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Re: APOD: NGC 1365: Majestic Island Universe (2018 Dec 28)

Post by Boomer12k » Fri Dec 28, 2018 6:29 am

Don't go to the middle...it's a TRAP!!!!

Great image...

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Ann
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Re: APOD: NGC 1365: Majestic Island Universe (2018 Dec 28)

Post by Ann » Fri Dec 28, 2018 7:48 am

BDanielMayfield wrote:
Fri Dec 28, 2018 6:21 am
Looking to see this galaxy in the context of its neighborhood I note from looking at http://heritage.stsci.edu/2005/09/supplemental.html (the "Fornax galaxy cluster" link) that NGC 1365 is the only large spiral in its group. It is quite removed from the center of the cluster's mass which is full of photographically dull ellipticals.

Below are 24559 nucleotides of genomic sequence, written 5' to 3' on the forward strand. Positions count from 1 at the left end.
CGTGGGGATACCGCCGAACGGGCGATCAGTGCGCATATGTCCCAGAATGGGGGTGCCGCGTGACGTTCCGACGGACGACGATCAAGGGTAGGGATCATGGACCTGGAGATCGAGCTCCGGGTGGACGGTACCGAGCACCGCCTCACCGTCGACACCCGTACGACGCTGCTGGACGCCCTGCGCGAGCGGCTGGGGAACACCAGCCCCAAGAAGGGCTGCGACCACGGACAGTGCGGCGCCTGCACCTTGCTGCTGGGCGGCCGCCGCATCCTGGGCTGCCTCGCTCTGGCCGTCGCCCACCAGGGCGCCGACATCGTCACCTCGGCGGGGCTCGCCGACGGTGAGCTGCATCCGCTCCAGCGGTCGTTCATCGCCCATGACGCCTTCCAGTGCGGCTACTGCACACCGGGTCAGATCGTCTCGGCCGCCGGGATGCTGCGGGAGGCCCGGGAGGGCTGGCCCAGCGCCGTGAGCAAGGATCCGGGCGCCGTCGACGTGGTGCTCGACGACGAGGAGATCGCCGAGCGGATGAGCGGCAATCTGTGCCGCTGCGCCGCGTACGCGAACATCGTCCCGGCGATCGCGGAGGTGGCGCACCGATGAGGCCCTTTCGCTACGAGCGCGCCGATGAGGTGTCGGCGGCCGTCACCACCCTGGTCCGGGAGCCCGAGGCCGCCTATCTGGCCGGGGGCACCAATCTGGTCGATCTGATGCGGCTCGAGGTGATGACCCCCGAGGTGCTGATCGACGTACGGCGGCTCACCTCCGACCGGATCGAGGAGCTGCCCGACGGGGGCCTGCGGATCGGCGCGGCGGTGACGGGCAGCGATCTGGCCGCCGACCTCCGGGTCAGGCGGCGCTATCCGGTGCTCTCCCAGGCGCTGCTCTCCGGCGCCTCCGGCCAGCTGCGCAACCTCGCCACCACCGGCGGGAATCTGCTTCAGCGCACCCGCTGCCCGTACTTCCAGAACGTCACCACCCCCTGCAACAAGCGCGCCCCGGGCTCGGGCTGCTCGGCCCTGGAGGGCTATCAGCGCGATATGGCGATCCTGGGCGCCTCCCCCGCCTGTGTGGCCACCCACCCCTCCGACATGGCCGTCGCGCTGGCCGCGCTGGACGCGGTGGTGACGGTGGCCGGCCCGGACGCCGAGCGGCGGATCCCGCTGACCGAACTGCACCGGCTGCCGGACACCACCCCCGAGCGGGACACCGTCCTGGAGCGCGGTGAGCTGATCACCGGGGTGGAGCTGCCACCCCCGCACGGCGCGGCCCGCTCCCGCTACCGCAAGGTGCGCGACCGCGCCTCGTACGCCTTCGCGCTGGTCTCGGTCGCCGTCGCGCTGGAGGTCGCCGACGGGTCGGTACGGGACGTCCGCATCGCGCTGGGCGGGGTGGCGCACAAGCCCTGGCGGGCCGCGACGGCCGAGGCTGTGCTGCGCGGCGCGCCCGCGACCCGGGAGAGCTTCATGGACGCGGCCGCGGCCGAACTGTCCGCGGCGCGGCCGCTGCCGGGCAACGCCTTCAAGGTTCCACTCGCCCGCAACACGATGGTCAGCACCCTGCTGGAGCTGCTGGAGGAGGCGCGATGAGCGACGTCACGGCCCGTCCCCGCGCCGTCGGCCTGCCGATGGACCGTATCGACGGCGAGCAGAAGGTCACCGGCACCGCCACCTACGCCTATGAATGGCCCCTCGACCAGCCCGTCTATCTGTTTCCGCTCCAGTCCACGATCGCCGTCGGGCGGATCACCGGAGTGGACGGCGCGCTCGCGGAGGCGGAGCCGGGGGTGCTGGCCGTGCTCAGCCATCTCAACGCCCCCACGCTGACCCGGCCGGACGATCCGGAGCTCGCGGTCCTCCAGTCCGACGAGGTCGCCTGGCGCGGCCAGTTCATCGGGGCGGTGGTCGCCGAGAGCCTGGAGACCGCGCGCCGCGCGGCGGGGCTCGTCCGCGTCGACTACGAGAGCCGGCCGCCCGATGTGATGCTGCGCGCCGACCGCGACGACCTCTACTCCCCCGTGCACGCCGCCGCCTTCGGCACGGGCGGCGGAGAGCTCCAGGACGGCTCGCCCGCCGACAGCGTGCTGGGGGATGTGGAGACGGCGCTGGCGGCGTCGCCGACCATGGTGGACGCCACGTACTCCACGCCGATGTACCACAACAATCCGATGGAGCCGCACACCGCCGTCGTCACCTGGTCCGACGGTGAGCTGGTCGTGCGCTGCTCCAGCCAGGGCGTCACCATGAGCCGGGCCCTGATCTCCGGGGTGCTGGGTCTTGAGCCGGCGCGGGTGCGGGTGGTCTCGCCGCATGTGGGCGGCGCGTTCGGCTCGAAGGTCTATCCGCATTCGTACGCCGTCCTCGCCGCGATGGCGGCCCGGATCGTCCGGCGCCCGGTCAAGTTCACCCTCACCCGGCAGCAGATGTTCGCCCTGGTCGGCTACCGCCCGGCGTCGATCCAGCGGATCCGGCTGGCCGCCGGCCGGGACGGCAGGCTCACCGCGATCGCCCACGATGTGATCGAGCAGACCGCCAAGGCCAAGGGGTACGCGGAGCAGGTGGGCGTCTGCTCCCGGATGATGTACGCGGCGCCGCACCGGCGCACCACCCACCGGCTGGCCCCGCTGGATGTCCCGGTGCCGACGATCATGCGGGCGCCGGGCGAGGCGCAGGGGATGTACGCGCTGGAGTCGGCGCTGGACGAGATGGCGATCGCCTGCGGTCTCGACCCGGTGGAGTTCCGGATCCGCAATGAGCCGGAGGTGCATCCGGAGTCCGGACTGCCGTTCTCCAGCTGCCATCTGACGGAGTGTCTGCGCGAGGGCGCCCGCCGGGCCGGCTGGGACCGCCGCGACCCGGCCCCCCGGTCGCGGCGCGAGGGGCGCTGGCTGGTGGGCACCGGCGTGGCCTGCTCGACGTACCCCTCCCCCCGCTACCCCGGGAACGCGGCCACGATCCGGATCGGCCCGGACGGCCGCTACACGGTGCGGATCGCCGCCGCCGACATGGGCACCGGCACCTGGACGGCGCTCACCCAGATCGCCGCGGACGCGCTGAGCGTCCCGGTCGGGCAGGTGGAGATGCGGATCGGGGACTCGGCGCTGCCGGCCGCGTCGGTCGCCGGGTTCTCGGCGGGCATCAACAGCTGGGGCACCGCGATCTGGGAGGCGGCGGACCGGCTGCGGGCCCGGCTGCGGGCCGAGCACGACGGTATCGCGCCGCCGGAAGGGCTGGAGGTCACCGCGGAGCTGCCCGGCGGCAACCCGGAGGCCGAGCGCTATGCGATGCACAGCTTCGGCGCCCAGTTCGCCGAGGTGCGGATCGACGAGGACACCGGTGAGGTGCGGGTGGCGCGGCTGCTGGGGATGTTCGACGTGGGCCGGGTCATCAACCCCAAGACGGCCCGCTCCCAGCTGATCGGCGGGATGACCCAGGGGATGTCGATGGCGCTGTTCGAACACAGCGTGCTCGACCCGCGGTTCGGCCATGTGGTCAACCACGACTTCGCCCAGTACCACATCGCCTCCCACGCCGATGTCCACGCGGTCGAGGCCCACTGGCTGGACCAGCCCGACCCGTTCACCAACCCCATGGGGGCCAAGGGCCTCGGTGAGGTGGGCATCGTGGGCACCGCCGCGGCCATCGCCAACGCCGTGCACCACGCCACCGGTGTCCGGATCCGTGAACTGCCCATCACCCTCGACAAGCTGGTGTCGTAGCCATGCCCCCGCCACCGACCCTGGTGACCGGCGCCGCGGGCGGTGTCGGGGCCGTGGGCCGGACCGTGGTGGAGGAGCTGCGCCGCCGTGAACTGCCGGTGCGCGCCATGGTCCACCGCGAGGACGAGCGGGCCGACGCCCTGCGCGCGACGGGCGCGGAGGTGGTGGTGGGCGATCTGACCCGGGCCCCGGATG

Indeed! There has been speculation that NGC 1365 does not in fact belong to the Fornax galaxy cluster.
Yeah, NGC1365 is a classy galaxy all right, but our Local Group sports three gorgeous spirals! We Local Groupers got it all over Fornax. And, as far as the constellational setting goes, Fornax, forget 'boud it! What an empty hole in the sky.
Yes, the part of our galaxy that we call Fornax is pretty boring, isn't it? :wink: Although Fornax does contain two pretty nice blue stars with nice negative B-V indexes, Delta and Nu. All right, don't thank me so much for telling you this... I'm overwhelmed... :wink:

Of course, the fact that Fornax is so boring in terms of bright stars (and dust) is exactly the reason why it is so good at showing off its galaxies.

On a slightly more serious note, this is a very pleasant APOD. NGC 1365 is a very photogenic galaxy, and it shows off its colors beautifully through HαLRGB filters! :D

Ann
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heehaw

Re: APOD: NGC 1365: Majestic Island Universe (2018 Dec 28)